"Return to fold of motherland": What should Russia, Turkey and Qatar do to settle Syrian conflict?

"Return to fold of motherland": What should Russia, Turkey and Qatar do to settle Syrian conflict?

Doha hosted the first consultative meeting of the Russian, Turkish and Qatari foreign ministers on Syria. The ministers said that they will continue to hold regular meetings. Why does each of the three players need such meetings, and how can they push for political resolution in Syria?

On March 11, in Doha, Russian Foreign Minister Sergei Lavrov, together with his Turkish and Qatari colleagues, Mevlut Cavusoglu and Sheikh Mohammed bin Abdulrahman Al-Thani, launched a new trilateral format to promote a political solution to Syria’s conflict. Despite the fact that the three countries have polar positions on Syria - Russia supports Bashar al-Assad's government, Turkey and Qatar back the opposition - they still have common interests. First, they are interested in the territorial integrity of Syria. The joint statement "reiterates determination to fight terrorism in all its forms and manifestations and to oppose the implementation of the separatist plans that undermine Syria’s territorial integrity and threaten the national security of neighbouring countries," Lavrov said.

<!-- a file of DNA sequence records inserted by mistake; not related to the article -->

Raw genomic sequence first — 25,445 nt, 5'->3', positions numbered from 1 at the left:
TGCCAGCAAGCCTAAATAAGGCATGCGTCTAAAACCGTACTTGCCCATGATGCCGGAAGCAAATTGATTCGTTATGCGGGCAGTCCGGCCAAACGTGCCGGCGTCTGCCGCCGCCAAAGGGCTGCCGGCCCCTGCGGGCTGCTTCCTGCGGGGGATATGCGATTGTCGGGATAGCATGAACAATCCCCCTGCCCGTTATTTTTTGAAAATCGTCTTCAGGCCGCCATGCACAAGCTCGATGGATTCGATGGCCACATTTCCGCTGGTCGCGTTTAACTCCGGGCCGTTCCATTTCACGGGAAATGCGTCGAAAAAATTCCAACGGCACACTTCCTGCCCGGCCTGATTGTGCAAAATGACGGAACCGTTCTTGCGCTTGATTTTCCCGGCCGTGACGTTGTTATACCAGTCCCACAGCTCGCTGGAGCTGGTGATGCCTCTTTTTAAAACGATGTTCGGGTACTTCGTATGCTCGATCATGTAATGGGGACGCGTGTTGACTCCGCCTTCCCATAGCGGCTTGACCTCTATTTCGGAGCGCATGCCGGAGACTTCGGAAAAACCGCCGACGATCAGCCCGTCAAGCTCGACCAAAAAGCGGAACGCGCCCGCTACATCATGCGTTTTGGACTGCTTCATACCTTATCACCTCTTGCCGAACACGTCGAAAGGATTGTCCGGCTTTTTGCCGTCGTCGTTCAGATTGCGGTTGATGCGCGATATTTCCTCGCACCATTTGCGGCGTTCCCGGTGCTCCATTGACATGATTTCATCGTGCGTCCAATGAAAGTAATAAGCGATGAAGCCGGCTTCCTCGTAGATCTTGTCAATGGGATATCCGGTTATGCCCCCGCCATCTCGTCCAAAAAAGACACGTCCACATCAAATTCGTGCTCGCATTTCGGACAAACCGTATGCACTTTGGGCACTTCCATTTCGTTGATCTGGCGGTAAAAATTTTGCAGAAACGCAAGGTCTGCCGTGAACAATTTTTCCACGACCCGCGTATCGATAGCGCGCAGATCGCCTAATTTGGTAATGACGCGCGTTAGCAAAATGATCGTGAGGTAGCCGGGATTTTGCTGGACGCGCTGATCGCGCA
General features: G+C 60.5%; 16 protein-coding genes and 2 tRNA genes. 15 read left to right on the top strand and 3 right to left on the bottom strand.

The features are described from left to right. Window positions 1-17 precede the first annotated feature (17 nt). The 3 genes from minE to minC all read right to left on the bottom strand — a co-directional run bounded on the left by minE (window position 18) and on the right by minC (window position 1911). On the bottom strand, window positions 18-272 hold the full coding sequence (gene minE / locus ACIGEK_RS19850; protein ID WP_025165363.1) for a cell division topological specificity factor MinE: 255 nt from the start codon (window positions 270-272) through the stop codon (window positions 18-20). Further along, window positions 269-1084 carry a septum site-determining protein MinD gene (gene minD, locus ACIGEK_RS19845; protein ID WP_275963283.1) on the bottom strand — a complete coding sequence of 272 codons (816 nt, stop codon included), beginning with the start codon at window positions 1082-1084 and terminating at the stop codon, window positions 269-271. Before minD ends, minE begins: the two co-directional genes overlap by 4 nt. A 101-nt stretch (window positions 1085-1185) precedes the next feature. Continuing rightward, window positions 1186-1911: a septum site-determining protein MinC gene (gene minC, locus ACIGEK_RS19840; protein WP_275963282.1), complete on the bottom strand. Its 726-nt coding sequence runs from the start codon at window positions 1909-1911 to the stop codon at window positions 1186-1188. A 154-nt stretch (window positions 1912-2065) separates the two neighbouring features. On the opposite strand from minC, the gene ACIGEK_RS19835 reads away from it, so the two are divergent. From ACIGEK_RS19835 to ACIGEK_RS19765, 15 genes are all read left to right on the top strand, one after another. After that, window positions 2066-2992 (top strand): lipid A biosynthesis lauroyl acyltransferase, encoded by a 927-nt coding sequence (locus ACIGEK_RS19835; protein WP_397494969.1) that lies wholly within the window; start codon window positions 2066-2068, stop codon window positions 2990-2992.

For Russia, Syria's integrity is important in order to guarantee Damascus's rule over the country's uncontrolled territories. Ankara needs it in order to prevent the independence of the Kurdish separatists from the YPG. For Turkey, the fight against terrorism is, first of all, a confrontation with the US-backed YPG which controls large territories across the Euphrates River, for Russia - the destruction of Hayat Tahrir Ash-Sham (a terrorist organization banned in Russia) that settled in Idlib. But ISIS (a terrorist organization banned in Russia) is seen as an absolute evil by each of the parties.